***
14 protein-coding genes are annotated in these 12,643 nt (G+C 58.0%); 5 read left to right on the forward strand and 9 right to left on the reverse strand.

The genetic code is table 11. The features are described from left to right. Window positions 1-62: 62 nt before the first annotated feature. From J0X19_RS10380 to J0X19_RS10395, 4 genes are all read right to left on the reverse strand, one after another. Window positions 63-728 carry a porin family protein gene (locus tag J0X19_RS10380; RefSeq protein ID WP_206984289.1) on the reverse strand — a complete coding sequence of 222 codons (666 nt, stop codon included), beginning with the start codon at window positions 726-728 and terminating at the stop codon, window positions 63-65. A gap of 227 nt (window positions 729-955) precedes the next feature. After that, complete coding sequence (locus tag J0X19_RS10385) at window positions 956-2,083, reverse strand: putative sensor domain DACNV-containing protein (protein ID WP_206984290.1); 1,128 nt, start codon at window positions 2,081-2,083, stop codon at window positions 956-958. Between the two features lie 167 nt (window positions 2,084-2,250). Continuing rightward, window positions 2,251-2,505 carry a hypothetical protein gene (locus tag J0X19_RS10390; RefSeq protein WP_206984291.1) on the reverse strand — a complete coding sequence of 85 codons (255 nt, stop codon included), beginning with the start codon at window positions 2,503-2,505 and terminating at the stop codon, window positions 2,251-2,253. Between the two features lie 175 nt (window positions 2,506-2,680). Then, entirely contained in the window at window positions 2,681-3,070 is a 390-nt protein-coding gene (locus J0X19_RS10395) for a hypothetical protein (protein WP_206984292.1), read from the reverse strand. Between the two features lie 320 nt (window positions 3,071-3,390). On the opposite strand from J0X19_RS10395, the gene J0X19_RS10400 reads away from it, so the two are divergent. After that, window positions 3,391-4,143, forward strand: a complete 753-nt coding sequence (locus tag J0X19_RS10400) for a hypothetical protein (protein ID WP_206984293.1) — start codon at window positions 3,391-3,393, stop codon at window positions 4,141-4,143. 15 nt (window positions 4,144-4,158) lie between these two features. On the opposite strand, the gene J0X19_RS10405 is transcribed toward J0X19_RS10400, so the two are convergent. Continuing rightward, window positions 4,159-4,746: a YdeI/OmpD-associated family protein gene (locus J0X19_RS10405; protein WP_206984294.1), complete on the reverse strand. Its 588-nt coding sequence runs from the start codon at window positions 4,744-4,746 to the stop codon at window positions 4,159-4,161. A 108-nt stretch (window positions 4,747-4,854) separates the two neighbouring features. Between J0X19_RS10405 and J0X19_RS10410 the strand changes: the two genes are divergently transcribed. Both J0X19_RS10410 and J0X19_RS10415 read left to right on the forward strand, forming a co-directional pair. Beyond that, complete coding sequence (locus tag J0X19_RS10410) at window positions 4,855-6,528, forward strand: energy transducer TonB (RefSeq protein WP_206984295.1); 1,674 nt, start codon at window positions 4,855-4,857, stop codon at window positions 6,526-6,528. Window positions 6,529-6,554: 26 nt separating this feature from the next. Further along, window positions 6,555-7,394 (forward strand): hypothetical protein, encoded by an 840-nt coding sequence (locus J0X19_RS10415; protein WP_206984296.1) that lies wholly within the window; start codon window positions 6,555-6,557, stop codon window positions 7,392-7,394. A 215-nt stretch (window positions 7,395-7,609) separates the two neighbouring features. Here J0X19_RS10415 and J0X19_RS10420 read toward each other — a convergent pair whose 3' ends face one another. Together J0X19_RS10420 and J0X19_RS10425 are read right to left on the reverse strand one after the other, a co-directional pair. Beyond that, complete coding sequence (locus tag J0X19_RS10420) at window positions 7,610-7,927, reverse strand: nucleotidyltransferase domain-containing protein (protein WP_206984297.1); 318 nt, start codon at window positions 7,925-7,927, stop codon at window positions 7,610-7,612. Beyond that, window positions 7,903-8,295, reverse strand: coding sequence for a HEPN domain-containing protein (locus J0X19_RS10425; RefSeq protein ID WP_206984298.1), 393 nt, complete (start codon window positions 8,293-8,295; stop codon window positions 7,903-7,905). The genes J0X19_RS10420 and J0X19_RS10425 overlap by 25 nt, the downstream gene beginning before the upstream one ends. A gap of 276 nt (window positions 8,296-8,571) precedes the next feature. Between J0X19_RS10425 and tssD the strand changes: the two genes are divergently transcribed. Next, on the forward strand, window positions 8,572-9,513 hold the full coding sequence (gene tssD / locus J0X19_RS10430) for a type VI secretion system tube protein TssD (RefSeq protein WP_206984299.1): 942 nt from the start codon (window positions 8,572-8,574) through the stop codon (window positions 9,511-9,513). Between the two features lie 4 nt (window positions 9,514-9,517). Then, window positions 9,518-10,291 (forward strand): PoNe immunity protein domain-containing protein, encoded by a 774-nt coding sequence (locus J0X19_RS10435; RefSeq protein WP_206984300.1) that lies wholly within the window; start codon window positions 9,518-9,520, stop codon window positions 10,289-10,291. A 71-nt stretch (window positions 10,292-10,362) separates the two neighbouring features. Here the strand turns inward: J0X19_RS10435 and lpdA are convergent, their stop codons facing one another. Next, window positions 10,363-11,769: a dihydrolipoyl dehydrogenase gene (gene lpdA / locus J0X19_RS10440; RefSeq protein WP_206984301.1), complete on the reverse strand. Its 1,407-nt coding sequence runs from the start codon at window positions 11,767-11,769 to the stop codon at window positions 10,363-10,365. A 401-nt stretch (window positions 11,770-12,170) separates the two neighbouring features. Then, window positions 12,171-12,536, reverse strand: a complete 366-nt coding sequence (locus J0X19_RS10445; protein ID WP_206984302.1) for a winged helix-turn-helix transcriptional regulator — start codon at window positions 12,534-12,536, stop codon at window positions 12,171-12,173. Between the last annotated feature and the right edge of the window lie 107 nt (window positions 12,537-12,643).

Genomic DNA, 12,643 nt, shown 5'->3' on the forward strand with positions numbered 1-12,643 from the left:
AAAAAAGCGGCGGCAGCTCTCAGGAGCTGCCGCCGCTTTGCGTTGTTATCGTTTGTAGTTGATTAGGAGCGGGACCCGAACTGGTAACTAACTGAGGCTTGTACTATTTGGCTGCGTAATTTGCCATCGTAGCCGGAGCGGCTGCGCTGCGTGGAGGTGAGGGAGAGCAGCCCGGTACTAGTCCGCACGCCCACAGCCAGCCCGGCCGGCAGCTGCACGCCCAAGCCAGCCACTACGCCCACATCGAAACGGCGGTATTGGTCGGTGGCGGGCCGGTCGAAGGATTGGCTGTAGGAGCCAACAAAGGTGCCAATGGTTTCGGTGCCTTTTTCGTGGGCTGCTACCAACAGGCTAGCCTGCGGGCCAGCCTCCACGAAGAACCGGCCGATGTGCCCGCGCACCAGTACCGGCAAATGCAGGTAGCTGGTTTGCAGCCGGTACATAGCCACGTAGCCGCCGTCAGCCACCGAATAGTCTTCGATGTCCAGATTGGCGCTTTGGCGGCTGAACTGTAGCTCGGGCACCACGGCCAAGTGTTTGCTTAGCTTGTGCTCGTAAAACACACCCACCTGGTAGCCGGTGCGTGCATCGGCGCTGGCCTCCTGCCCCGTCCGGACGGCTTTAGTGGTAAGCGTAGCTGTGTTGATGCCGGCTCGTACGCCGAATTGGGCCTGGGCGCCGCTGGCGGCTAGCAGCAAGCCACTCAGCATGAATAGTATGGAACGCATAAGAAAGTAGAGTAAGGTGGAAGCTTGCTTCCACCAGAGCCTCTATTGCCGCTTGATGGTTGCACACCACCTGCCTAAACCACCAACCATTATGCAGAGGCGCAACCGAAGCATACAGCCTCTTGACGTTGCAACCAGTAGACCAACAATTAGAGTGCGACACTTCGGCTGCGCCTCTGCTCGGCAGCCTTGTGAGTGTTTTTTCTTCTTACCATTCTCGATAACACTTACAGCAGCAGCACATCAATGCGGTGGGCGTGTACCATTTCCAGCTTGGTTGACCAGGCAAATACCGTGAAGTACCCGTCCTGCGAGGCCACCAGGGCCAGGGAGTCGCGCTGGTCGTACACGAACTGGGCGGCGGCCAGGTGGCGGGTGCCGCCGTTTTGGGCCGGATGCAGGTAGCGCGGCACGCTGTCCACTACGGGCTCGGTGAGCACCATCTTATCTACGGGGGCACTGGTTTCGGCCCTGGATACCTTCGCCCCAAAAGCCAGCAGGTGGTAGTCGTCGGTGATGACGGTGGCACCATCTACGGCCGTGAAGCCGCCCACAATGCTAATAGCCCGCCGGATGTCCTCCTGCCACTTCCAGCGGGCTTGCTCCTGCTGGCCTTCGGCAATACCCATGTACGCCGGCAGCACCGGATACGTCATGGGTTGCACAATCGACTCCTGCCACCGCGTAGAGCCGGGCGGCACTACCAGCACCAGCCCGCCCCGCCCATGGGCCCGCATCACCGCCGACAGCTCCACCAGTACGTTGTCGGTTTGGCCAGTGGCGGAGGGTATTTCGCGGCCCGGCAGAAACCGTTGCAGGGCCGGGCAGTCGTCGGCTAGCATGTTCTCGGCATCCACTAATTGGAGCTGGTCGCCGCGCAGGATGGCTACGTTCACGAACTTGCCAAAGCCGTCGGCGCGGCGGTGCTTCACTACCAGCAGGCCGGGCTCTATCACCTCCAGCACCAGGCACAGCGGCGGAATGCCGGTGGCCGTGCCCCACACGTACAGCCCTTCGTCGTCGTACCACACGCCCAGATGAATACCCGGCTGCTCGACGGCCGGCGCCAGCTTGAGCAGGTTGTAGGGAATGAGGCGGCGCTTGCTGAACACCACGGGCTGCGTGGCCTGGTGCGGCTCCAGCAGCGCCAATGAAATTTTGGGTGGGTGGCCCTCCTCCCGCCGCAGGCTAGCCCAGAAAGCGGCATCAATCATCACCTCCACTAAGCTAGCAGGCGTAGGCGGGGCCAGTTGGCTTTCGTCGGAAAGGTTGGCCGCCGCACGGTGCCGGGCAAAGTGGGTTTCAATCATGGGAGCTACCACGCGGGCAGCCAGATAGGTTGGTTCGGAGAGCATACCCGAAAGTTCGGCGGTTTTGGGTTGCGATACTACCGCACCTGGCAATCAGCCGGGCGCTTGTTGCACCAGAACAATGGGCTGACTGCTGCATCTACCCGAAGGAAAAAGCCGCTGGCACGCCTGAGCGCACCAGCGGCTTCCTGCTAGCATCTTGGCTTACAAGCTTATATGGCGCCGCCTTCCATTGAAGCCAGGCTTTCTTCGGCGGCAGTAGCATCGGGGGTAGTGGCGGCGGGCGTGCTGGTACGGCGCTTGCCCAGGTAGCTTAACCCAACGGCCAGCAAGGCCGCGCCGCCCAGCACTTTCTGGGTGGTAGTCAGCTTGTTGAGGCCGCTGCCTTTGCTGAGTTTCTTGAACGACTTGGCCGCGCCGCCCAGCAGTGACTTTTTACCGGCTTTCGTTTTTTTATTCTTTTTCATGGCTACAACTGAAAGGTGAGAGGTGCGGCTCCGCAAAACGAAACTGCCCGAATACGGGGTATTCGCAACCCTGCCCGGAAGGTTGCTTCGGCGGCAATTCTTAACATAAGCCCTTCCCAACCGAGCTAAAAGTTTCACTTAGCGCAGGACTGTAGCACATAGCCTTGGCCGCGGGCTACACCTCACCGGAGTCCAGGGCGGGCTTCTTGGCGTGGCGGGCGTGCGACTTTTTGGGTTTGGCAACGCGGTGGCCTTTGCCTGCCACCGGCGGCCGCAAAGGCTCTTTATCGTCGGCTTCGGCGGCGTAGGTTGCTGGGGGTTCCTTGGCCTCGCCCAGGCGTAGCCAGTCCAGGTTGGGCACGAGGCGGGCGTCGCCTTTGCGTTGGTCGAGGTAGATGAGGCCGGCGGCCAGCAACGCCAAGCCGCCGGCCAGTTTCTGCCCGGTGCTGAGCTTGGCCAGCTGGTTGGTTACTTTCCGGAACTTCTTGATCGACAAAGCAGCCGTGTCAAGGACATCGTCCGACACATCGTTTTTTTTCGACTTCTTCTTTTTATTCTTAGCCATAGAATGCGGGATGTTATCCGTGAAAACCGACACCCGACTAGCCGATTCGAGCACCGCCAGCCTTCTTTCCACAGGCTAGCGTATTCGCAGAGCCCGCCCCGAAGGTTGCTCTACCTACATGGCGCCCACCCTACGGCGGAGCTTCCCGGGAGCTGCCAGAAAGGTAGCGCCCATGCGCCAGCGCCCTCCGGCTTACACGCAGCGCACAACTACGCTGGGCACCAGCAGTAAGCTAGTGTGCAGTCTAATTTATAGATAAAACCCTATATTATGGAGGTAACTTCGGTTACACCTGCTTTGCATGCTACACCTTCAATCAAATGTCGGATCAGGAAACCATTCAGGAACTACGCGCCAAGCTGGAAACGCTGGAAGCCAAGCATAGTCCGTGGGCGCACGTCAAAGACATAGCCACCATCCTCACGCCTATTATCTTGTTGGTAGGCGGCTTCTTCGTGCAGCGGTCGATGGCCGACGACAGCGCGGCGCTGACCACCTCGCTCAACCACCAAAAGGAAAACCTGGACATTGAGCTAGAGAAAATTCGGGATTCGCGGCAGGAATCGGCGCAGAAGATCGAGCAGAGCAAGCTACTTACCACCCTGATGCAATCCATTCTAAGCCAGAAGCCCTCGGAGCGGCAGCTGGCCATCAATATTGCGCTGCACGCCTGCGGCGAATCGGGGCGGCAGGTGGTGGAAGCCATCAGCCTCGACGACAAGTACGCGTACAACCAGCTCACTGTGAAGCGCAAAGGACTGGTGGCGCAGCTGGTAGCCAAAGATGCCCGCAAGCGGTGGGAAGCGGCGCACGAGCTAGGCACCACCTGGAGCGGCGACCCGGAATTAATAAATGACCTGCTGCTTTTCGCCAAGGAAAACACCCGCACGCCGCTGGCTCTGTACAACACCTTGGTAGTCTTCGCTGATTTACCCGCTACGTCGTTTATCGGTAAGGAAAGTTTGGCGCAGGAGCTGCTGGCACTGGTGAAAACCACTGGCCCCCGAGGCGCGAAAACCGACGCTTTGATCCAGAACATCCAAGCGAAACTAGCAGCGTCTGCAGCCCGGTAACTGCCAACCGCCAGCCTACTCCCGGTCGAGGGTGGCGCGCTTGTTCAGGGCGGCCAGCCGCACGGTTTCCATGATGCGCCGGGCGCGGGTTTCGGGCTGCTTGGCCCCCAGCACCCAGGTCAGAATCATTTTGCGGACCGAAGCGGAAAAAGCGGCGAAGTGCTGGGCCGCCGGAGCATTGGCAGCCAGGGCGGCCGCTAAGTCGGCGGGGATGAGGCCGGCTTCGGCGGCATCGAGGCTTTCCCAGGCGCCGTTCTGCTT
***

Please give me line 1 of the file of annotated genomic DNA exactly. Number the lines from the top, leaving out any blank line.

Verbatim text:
14 protein-coding genes are annotated in these 12,643 nt (G+C 58.0%); 5 read left to right on the forward strand and 9 right to left on the reverse strand.